IPS had two disadvantages when it originally came out. It was far more expensive than the basic TN panel of usual consumer experience, and it was slower to respond to changes in display color. Technology has reduced the response gap somewhat. And economies of scale have dropped the prices to the point where if you get a good deal, IPS is almost competitive with TN.

The other day I was in Costco and I saw a very good deal on the LG IPS monitor pictured above. I brought one home and it really is a beautiful thing – sharp, bright, colorful and no fading if you change your view angle a bit. It certainly knocks the socks off my VIC-20.


Our Boy

His much-anticipated birth was a highlight of a year marked otherwise by a lot of sorrow and family tragedy. He was born on a historic day when an African American man assumed the Presidency of the United States. He’s our first grandchild and only grandson. Quite a start if I do say so.

And he has grown. Oh my, has he ever. It looks like he’ll be a tall lanky young man at this point. His radiant smile is changed a bit into a hockey player’s grin since his front teeth are out now. That’ll change again, and he’ll be back to his usual heartthrob looks – dark hair and big brown eyes which contrast with his sisters.

He’s a smart kid too – like his grandpa he can focus like a laser on stuff that interests him. He’s enjoyed Thomas the Tank Engine, Hot Wheels, and now Iron Man and the Super Heroes. His reading ability is uncanny for a child of 7. I think he’ll be a math whiz someday. He can certainly whip my butt in online auto racing.

Like his mother, he’s friendly and outgoing and empathetic, ready to help anyone who is in need. He’s creative and enjoys drawing and painting like his dad.

He’s been counting down the days to his birthday, and now it’s here. Happy birthday and much love to Teddy. He’ll always be Our Boy

Train Simulators Revisited

A few months ago I wrote a post on the two most popular Train Simulators out there – Train Simulator 2016 and Trainz: A New Era. At the time I wrote that I would revisit the issue after a bit more experience with T:ANE. It had just been released at the time.

Having now played around with both games – and enjoyed them both – I conclude that which one you like better is a function of what your goals are in Train Simulation:

Just Want to Drive a Train?

No question your choice should be Train Simulator 2016.


Although TS 2016 makes use of an outdated graphics engine and relatively ancient 3D technology, it still looks great. Dovetail Games – the developer – has really pushed the envelope to deliver a smooth running, good looking product. As well a number of third party companies have made some wonderful models of old British steam and heritage rolling stock, as well as the sound packs to go with them. TS 2016 does its best work on British routes – the North American ones don’t have the variety of rolling stock, and most of the routes are mountain passes where you spend a lot of time grinding uphill and braking hard on the downhill sections. However the British locos are outstanding in their variety and quirkiness – from 1898 steam to modern diesels – and many of the British routes are spectacular. The control display is particularly well done, and you can make up your own trains. You do end up spending a lot of cash for additional content, but it’s often on sale.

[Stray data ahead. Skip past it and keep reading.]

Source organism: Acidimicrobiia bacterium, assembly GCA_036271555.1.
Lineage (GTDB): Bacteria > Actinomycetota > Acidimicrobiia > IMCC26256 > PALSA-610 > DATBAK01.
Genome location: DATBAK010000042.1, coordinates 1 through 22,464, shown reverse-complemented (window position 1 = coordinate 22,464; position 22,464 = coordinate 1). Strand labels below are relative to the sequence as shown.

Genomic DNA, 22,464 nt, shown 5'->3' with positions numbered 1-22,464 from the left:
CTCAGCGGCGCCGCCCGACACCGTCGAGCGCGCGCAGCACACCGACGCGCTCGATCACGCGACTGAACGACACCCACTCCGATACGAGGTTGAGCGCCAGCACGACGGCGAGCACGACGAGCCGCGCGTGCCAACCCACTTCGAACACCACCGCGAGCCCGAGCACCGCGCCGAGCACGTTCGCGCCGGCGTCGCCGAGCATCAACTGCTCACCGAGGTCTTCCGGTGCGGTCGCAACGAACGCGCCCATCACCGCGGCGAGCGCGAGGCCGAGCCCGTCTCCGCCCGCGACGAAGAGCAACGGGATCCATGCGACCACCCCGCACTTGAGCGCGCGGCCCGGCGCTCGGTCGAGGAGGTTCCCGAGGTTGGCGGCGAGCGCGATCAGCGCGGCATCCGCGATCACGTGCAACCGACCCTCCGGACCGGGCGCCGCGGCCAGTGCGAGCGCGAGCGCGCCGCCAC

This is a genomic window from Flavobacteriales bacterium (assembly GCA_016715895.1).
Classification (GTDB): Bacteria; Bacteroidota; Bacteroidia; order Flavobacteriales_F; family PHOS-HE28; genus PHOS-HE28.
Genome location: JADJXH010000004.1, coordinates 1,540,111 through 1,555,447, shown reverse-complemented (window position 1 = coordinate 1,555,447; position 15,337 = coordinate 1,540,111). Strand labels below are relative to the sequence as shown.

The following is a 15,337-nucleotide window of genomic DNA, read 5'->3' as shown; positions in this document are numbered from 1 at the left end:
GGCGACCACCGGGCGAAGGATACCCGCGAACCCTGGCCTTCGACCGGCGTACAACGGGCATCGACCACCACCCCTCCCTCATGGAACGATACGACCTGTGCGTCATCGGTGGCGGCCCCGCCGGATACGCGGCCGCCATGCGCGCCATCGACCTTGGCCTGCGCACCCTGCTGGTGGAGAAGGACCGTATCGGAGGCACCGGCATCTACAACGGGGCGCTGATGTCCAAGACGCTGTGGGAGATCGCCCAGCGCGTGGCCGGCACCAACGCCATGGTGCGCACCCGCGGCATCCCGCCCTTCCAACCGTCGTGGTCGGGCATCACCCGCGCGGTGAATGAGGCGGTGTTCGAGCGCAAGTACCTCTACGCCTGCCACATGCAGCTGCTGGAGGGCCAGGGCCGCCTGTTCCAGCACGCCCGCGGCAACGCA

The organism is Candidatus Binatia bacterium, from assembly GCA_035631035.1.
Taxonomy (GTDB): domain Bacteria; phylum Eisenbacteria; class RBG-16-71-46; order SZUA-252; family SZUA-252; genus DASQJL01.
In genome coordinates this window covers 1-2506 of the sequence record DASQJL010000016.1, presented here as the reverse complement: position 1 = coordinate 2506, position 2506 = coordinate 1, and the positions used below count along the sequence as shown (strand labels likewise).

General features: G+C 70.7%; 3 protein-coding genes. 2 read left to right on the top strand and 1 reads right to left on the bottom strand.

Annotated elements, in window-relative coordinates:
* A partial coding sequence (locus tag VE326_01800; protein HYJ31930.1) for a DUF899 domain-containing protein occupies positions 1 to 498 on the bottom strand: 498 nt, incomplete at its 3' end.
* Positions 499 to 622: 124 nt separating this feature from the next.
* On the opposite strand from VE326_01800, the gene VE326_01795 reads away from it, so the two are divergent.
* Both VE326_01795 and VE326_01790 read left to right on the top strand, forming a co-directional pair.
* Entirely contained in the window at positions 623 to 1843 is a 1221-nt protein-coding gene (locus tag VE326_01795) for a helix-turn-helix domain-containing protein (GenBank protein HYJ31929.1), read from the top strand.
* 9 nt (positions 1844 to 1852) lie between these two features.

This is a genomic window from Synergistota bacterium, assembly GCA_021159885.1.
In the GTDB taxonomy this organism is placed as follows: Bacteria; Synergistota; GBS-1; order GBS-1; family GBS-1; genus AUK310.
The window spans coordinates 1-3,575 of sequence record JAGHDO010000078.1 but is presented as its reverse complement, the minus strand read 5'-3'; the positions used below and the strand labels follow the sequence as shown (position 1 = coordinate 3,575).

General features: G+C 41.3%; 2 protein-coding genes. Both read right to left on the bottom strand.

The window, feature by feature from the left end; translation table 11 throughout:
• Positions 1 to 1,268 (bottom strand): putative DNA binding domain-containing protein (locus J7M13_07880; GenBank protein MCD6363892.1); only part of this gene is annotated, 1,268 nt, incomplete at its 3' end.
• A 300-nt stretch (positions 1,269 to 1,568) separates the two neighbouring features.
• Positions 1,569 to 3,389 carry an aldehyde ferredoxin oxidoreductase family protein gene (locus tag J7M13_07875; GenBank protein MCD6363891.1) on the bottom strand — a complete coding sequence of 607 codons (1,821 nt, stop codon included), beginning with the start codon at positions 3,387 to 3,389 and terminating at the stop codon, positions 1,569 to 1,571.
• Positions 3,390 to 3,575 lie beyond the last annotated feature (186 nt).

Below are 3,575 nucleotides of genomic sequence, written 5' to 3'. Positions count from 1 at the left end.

Route building itself in TS 2016 is very difficult and complicated so:

If You’re More Interested in Building a Railroad Itself

You’ll want to look into Trainz: A New Era.


T:ANE had had its growing pains. The initial release was quite buggy and unstable, and – unless you have a powerful enough desktop unit – rather a pig to run. The latest SP1 upgrade has fixed a lot of that although you cannot run at the highest quality unless you have a top of the line processor, scads of RAM and a massive graphics card like an Nvidia GTX 980 (I don’t.)

T:ANE has wonderfully simple tools to build a route though – either a model railroad or a simulation of real life. You can easily lay track, design shunting yards, put in mountains and lakes, build tunnels and bridges. It all starts with a simple grid on a board – and you take it from there.

T:ANE does have a more modern graphics engine and 3D technology but it has a bit to go to match the smoothness and good looks of TS 2016. You can get special downloadable content for T:ANE but there’s also a lot of free trains and scenery assets available for download – some good, some not so good. Some of the older free trains are pretty ugly.

T:ANE has a nicer simple mode for driving trains that is quite similar to the electric transformer you’ll see on a model railroad.

I have a lot more to learn before I can be a proficient route builder, but I am a fairly experienced locomotive engineer (digitally at least) so right now I do better with TS 2016. T:ANE does have its charms though.

Both sims are available on Steam – the online game library – so in my books that is the way to go if you are interested.

So Much for El Nino

It’s been a roller coaster winter here so far, but it sure feels like a normal one for Almonte today.

We had a mild December and the first green Christmas in a long while, thanks to El Nino I guess. After the New Year we experienced a pretty significant snowfall courtesy of a Texas low and then the temperature plunged for a few days. Last weekend it got mild and we had a lot of rain and snowmelt, then down again into the deep freeze.

Yesterday was supposed to bring some light snow. We had to go to Kanata and Carleton Place so navigating some icy roads was on the menu. When we got back to Almonte it was snowing and blowing like crazy and I guess we got about five times as much snow as expected. Today is bitingly cold with a north wind and more snow is on tap to end the week. Good thing I got more gas for the snowblower.